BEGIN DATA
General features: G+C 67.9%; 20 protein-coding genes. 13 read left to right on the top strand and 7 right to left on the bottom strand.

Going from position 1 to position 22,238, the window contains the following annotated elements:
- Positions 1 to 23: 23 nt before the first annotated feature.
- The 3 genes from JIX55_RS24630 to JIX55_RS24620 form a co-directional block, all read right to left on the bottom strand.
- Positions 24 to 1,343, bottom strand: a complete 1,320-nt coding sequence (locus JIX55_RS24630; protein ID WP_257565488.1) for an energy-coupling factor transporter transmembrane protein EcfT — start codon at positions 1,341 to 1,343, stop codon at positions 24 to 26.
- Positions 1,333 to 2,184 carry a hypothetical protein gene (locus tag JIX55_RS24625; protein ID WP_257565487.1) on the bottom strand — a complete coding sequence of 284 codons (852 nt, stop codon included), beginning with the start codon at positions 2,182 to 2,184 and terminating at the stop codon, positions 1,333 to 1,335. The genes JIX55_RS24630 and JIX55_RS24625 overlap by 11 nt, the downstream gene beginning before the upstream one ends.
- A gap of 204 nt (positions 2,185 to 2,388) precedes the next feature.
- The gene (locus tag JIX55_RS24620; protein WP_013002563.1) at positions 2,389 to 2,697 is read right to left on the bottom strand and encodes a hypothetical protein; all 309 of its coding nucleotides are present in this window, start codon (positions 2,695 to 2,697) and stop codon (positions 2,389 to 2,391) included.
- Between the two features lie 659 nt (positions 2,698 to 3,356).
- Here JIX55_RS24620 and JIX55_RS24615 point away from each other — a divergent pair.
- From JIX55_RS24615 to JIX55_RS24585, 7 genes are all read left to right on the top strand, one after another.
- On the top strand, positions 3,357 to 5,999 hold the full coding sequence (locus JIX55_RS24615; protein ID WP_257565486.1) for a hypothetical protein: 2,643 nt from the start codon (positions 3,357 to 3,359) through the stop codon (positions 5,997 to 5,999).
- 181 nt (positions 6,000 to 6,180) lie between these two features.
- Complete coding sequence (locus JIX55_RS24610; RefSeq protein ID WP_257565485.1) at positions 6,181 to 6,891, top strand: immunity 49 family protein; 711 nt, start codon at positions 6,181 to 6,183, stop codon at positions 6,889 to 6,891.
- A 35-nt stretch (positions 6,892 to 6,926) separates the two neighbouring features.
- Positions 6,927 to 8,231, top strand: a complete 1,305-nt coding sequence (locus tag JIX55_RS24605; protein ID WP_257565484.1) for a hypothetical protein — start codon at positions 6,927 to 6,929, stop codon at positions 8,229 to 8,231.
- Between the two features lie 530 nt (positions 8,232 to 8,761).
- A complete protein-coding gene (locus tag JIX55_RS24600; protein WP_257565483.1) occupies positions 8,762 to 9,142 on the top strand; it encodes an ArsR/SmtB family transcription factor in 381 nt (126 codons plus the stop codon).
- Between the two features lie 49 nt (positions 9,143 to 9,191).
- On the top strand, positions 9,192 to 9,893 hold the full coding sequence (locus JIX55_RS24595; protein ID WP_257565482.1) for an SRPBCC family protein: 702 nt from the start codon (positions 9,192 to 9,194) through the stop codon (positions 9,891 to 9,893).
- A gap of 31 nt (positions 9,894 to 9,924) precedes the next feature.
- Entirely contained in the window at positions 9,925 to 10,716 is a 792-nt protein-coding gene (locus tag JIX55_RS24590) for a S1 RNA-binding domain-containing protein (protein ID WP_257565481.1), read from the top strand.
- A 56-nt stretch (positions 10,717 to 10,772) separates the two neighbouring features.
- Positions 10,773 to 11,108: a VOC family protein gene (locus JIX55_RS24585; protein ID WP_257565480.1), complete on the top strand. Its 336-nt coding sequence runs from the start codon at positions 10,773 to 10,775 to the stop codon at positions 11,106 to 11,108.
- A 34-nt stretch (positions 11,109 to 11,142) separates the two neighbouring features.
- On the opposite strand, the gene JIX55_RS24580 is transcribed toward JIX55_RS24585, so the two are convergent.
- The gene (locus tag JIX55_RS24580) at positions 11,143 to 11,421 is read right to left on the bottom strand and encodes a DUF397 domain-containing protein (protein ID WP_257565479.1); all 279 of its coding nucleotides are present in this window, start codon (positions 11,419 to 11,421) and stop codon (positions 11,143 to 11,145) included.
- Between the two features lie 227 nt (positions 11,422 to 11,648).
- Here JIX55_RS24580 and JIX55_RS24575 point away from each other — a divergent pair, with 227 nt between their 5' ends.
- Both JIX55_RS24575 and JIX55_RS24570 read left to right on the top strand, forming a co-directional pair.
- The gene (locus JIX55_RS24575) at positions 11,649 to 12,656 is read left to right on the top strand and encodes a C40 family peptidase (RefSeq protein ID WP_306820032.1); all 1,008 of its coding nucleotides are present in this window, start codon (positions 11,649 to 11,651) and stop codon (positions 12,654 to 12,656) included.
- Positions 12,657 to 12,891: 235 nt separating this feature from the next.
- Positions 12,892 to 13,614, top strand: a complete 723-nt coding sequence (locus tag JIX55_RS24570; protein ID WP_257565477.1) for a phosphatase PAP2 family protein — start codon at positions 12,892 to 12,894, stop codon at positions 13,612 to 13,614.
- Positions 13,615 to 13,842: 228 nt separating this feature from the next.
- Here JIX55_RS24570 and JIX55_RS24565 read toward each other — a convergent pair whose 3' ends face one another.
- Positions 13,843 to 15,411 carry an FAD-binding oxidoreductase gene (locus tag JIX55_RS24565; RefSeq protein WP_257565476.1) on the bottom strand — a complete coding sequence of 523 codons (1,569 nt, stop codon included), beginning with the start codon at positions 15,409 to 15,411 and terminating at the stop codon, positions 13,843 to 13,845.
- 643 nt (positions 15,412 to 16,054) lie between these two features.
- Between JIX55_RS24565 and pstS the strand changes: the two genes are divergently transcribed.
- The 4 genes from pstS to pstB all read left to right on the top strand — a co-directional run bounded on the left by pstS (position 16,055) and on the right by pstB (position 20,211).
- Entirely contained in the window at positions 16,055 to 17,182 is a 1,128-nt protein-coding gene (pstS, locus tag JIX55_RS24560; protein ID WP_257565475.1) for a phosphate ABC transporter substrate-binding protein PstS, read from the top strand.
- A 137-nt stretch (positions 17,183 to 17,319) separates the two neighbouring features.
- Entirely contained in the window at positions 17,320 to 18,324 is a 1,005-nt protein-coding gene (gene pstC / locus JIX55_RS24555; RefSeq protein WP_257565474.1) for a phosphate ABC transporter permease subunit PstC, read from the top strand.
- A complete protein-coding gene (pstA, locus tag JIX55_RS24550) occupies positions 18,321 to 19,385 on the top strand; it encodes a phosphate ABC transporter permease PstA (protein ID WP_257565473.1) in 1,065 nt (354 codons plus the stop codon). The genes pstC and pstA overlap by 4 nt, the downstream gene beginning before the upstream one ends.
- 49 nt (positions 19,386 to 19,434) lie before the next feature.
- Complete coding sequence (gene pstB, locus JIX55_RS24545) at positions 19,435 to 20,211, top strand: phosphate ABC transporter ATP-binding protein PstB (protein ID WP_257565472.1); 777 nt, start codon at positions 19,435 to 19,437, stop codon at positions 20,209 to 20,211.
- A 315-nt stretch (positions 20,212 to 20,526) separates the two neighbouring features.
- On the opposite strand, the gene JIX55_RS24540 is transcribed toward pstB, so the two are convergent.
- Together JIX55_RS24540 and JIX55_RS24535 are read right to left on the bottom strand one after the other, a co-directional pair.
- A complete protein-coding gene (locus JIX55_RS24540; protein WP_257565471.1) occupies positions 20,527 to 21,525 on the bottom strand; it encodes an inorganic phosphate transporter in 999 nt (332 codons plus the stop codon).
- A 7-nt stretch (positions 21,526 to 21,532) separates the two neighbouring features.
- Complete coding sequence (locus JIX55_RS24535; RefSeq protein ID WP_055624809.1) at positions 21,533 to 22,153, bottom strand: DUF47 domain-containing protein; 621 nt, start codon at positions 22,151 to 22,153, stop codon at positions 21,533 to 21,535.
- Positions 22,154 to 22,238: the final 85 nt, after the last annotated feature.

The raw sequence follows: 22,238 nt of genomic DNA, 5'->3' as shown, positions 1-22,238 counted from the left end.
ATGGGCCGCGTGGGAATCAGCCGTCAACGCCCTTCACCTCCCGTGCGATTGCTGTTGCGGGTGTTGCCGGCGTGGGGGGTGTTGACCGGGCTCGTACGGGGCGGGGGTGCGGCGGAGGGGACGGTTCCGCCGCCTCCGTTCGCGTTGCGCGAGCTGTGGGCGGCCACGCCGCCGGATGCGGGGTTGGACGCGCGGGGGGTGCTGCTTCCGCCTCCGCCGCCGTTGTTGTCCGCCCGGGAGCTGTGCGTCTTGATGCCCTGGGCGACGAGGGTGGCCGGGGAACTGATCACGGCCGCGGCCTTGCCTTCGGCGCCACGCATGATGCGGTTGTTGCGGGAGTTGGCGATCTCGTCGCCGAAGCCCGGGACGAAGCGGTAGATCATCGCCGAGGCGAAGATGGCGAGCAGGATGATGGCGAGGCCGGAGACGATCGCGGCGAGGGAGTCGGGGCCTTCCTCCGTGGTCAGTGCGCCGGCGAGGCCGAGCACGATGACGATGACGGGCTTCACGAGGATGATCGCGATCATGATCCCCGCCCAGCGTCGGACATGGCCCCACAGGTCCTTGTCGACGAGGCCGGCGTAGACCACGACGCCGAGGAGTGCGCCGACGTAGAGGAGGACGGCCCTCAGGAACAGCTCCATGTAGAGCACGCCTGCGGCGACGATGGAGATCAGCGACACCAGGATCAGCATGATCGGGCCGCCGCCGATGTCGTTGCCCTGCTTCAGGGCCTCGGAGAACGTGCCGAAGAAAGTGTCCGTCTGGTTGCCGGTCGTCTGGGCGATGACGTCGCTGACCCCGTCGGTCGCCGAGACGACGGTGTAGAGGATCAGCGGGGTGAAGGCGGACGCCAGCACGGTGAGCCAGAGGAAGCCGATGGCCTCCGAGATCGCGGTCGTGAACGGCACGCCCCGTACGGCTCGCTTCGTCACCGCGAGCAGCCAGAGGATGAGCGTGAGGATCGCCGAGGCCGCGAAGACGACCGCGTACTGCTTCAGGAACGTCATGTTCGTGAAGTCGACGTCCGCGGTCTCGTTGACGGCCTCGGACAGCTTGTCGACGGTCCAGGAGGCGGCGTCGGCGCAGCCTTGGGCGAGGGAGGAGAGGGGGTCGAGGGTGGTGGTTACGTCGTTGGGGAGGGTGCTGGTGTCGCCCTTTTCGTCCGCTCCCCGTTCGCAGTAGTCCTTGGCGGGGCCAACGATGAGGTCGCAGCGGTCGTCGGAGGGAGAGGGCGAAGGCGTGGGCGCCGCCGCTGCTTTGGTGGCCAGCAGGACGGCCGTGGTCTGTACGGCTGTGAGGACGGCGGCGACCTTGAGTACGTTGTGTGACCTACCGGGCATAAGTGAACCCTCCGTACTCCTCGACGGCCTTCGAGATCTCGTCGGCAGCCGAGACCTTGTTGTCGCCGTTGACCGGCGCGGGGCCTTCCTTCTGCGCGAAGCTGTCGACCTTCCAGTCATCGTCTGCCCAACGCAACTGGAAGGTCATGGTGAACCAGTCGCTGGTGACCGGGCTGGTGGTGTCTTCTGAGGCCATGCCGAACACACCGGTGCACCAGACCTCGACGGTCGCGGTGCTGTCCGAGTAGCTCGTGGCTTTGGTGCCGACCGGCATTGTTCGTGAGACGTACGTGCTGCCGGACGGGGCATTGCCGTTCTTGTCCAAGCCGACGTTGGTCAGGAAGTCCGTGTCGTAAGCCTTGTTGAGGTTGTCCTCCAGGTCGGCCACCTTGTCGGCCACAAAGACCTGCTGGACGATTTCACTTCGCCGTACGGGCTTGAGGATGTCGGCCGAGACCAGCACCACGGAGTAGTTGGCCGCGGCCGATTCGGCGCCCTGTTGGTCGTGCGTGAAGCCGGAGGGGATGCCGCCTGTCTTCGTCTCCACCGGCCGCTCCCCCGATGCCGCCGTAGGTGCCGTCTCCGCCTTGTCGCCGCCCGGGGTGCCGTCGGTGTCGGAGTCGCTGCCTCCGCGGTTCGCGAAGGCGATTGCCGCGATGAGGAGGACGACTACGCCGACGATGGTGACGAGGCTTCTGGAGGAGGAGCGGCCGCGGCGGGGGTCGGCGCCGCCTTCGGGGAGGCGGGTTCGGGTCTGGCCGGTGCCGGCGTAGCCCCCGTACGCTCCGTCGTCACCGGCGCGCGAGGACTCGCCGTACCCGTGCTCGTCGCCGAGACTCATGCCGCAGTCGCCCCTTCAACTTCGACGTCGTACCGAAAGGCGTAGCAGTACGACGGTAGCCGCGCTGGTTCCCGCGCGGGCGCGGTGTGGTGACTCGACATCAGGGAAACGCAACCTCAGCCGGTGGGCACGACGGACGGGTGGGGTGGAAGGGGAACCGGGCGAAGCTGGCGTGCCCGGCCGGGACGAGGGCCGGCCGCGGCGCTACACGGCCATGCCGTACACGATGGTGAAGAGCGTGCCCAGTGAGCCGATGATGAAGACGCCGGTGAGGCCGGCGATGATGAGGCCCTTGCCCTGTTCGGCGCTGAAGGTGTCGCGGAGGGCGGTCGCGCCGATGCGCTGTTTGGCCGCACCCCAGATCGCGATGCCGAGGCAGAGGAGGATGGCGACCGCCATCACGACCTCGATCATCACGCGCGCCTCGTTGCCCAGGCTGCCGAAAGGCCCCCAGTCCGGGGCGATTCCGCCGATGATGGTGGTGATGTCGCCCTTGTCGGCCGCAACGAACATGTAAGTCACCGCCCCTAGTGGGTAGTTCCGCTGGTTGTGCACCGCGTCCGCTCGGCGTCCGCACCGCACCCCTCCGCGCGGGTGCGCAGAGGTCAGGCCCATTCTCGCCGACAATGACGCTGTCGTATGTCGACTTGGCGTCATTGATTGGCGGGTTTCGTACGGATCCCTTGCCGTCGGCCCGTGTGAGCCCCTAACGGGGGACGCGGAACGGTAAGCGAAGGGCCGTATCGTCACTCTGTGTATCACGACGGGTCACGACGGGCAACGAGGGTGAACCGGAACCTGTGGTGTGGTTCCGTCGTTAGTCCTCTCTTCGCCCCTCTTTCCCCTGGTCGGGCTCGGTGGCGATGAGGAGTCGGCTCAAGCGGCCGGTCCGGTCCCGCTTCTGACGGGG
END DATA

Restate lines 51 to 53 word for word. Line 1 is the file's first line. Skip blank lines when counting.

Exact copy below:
- Complete coding sequence (locus JIX55_RS24535; RefSeq protein ID WP_055624809.1) at positions 21,533 to 22,153, bottom strand: DUF47 domain-containing protein; 621 nt, start codon at positions 22,151 to 22,153, stop codon at positions 21,533 to 21,535.
- Positions 22,154 to 22,238: the final 85 nt, after the last annotated feature.

The raw sequence follows: 22,238 nt of genomic DNA, 5'->3' as shown, positions 1-22,238 counted from the left end.